Saying he wants to avoid trouble, Detroit Mayor Mike Duggan on Monday said the Christopher Columbus sculpture near city hall is stashed in storage pending a community discussion about its future.
"When I looked at some of the violence around the country ... you got people with arms gathering around a Columbus statue in Philadelphia arguing with people. We just don't need this. We should have a conversation as a community as to what is the approrpriate place for such a statue. But I don't want to have that conversation ... at gunpoint or in the middle of arguments."
The monument, a gift from readers of the Italian newspaper La Tribuna Italiana d'America, was dedicatd on Oct. 12, 1910 -- the 400th anniversary of Columbus' death. It had been on a pedestal at Jefferson Avenue and Randolph since the late 1980s.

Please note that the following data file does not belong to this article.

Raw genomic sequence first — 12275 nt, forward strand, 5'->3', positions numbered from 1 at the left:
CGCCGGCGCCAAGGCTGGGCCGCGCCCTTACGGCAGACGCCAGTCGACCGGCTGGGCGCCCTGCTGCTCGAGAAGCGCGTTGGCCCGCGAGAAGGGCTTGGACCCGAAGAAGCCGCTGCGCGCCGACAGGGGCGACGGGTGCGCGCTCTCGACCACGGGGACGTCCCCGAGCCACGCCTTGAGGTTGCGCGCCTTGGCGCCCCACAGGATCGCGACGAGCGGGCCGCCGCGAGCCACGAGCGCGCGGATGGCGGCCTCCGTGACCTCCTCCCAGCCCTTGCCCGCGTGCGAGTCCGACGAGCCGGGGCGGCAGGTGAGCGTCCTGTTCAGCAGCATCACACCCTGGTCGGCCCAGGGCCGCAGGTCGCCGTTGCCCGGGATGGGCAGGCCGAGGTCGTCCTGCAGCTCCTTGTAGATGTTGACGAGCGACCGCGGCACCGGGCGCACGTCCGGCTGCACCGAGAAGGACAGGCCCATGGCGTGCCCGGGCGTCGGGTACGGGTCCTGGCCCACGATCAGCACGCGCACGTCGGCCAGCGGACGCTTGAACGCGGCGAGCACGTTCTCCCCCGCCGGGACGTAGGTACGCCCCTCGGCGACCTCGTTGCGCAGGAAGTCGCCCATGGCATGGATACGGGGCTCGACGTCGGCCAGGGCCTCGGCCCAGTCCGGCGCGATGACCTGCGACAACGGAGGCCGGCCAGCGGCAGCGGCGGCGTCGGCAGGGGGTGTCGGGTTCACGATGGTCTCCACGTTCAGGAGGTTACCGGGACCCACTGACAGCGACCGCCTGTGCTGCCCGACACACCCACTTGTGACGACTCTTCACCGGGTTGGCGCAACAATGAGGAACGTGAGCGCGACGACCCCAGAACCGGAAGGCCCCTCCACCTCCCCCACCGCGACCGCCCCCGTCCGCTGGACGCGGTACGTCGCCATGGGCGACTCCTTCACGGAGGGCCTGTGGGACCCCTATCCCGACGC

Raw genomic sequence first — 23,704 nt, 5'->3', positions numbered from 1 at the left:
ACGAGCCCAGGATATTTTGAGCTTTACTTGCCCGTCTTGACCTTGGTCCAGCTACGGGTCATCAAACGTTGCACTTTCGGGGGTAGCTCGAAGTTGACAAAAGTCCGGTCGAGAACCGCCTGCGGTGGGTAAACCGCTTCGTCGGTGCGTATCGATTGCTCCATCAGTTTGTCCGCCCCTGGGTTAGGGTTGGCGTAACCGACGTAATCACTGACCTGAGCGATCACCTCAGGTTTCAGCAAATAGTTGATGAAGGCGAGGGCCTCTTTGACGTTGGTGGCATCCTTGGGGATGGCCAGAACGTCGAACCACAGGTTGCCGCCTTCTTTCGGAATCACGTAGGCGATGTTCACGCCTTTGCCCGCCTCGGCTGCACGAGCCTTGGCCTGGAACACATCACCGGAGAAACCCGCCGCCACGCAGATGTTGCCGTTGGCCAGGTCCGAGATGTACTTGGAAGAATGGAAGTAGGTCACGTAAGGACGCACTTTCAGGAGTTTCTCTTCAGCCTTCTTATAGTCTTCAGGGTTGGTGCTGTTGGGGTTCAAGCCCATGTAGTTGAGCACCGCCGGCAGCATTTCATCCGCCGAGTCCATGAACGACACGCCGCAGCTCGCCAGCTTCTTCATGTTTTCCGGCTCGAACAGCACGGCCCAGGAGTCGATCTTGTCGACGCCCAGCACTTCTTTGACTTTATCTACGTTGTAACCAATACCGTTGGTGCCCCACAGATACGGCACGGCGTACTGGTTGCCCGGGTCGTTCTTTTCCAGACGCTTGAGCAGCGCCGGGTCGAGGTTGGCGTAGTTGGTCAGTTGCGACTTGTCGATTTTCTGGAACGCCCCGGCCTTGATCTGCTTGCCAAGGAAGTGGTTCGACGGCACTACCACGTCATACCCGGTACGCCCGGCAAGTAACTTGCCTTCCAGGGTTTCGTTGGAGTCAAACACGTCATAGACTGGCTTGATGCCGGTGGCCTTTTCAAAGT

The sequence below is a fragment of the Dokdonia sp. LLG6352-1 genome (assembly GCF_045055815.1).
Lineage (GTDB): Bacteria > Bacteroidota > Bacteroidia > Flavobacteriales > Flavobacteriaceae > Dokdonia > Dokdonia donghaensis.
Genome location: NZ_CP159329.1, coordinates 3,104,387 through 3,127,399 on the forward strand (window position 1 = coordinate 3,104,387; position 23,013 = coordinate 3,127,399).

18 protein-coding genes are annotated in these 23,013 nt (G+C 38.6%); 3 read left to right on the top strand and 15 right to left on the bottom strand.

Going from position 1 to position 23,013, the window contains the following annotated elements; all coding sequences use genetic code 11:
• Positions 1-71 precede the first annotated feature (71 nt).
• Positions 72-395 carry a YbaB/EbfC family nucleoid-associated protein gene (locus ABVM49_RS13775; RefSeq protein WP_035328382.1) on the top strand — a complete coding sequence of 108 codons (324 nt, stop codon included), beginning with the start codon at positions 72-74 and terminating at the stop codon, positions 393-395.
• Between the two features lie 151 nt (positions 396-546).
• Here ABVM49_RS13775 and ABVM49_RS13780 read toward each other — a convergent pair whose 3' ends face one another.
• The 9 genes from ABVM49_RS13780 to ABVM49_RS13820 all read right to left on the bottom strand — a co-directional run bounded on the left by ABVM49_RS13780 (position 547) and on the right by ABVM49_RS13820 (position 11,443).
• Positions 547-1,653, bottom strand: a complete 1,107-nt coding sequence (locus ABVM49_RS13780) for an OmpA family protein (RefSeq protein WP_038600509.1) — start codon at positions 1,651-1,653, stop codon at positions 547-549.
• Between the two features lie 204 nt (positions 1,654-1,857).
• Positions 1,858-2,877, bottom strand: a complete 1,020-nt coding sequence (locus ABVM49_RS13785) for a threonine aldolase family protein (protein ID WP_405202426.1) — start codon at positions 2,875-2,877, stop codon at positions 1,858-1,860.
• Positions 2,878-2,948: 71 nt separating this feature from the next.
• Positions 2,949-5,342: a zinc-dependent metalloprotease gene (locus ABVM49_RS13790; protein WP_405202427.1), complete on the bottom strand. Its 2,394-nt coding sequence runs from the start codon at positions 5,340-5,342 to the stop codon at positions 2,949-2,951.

Statues of the explorer, as well as those of Confederate figures, have been removed recently around the country in the midst of Black Lives Matter protests in the wake of George Floyd's death in Minneapolis.
Columbus, an Italian explorer, became a cultural icon in America, and eventually a holiday was named after him. But in more recent times groups have protested his status, pointing to his history of being a brutal, violent man involved in slavery and genocide.